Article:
by guest blogger Nan De Grove
The connection between the natural world and the metaphysical dimension of wisdom and guidance is an ancient tradition. In the Celtic cosmology each month was dedicated to a tree or plant that was seen as a portal into parallel worlds of magic and meaning. The month of November, the twelfth month in the Celtic year, is the reed month. A reed is a common plant, often growing unnoticed on verges—a slender stalk in a marsh or swamp. Cattails and water plants like papyrus are examples. The reed seems to have to do with a liminal state—between solid ground and water. It brings to my mind the Star Card in the Tarot: the healing pool, the sense of hope and illumination in a dark time.
Reeds of various kinds were once used for making arrows as well as flutes—the mythic Pan pipe, with its haunting sound. Reeds can be woven into charms to hang on trees outside, saved to decorate the yule tree indoors or to burn at the Winter Solstice.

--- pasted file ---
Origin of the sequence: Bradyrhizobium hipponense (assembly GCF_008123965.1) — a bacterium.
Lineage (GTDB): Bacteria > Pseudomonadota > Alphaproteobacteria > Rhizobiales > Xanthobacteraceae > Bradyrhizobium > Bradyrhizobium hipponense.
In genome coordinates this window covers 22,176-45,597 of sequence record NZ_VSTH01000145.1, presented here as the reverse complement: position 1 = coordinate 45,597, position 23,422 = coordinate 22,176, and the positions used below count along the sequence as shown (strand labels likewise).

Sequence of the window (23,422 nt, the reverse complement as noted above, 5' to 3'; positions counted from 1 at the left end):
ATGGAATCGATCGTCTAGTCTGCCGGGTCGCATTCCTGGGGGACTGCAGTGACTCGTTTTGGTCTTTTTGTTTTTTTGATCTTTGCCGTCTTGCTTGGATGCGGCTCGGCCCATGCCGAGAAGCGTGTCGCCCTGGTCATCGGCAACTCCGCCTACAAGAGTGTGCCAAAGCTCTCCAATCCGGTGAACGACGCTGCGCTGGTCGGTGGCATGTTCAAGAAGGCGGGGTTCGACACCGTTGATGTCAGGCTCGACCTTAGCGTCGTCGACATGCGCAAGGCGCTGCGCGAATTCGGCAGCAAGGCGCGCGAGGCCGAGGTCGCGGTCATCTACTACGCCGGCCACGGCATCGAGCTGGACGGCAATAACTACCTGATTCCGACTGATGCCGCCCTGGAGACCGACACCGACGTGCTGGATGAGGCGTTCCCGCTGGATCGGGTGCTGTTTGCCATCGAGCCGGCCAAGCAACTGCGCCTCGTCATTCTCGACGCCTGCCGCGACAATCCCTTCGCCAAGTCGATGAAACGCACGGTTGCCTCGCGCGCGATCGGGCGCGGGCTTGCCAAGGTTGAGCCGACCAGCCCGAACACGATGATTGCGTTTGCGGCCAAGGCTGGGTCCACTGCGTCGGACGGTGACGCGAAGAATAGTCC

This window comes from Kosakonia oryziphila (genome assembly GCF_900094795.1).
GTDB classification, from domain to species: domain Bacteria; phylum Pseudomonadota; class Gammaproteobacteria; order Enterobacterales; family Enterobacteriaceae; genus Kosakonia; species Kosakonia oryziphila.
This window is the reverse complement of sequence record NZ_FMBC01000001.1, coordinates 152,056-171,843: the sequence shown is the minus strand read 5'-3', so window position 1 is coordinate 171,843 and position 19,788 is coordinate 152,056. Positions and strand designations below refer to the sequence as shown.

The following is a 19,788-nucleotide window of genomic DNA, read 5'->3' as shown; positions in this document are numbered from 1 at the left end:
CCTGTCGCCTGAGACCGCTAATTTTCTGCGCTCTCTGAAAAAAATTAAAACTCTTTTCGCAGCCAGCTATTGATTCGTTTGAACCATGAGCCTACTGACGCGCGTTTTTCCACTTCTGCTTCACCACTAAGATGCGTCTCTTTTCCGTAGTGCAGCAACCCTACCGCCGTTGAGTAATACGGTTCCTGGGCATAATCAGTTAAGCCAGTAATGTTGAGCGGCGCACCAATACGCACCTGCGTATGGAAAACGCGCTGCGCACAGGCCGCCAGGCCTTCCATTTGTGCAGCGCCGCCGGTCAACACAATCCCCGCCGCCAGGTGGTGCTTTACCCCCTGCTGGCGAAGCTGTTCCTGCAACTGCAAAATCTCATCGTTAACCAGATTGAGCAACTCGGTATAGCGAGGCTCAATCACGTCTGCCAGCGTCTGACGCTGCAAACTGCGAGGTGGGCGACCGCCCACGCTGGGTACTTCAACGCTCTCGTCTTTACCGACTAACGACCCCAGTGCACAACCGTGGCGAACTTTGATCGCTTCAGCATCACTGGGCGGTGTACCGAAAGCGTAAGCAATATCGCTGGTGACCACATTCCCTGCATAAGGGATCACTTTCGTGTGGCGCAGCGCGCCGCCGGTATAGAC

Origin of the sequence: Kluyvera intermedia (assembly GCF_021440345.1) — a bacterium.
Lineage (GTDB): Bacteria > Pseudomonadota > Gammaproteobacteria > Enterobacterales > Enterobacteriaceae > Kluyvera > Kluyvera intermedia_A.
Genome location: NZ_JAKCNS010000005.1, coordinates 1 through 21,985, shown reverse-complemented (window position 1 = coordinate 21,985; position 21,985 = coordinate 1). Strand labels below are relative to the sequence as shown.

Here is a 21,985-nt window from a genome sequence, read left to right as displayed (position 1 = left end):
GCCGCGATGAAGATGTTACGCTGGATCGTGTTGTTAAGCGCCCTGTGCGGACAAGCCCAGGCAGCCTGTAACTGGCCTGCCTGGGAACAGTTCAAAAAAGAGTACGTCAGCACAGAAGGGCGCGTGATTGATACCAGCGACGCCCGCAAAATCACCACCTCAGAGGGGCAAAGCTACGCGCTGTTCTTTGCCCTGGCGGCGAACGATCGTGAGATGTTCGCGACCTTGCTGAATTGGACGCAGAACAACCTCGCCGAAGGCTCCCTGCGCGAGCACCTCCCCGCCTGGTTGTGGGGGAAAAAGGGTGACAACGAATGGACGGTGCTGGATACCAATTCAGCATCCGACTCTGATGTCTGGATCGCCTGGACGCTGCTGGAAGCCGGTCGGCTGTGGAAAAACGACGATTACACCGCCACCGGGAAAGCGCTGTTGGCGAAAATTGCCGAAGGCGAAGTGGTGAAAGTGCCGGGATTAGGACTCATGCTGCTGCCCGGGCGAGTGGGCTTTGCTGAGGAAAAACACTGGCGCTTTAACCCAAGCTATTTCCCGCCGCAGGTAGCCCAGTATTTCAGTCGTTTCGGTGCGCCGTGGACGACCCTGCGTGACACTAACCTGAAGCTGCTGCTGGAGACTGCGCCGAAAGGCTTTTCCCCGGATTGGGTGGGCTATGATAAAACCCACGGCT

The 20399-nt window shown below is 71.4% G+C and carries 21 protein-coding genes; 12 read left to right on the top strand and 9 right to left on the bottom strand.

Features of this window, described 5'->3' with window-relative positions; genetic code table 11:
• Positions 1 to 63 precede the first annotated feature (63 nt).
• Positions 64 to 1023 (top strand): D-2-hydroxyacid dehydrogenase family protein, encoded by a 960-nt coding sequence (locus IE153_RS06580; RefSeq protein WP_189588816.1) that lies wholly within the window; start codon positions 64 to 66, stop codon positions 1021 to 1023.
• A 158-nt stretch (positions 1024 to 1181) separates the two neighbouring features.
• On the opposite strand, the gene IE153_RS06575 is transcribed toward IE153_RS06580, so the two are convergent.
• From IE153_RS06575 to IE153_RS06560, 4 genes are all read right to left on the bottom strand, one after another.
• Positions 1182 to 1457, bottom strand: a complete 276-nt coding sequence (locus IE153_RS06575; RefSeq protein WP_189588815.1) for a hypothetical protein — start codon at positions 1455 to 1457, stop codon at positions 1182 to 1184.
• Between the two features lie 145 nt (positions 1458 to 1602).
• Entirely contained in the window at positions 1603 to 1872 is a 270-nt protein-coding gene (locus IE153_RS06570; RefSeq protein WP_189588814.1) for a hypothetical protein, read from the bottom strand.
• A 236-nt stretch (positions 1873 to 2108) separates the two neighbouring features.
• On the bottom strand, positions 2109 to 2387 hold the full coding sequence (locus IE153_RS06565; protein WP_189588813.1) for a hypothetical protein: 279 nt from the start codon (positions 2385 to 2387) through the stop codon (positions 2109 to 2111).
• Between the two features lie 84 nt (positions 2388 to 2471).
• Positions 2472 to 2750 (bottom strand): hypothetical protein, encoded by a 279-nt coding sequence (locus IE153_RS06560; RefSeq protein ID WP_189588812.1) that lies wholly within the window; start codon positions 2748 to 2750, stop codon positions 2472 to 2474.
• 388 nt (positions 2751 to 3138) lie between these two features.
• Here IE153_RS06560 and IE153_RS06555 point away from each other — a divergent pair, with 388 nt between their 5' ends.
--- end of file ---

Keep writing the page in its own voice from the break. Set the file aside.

The Full Moon of November 6th took place at 3:23 PM MST, and falls in Taurus with the Sun in Scorpio, reflecting the symmetry and balance that runs through the cycle of the zodiac. These opposite signs express the paradox of death and life, fertility and barrenness, outer form and the essence or soul veiled behind it. Even with our glorious, lingering Indian summer here in Colorado, death is on full display in the garden, with bare trees that only yesterday had golden boughs, and blackened, bloomless buds. The garden in late Autumn offers a poetic melancholy, but a promise too, of renewal, with seeds safe in the earth waiting for Spring. As the year wanes and night falls early, we are drawn inward to contemplate and evaluate the year’s doings and undoings. Now is the time when we gather the last of the harvest, take note of where plants thrived or not, and envision a plan for next year. As always, the garden is an alchemical vessel and a metaphor for life’s endeavors.
Nan De Grove is a gardener, painter and astrologer. She can be reached at email@example.com.</strong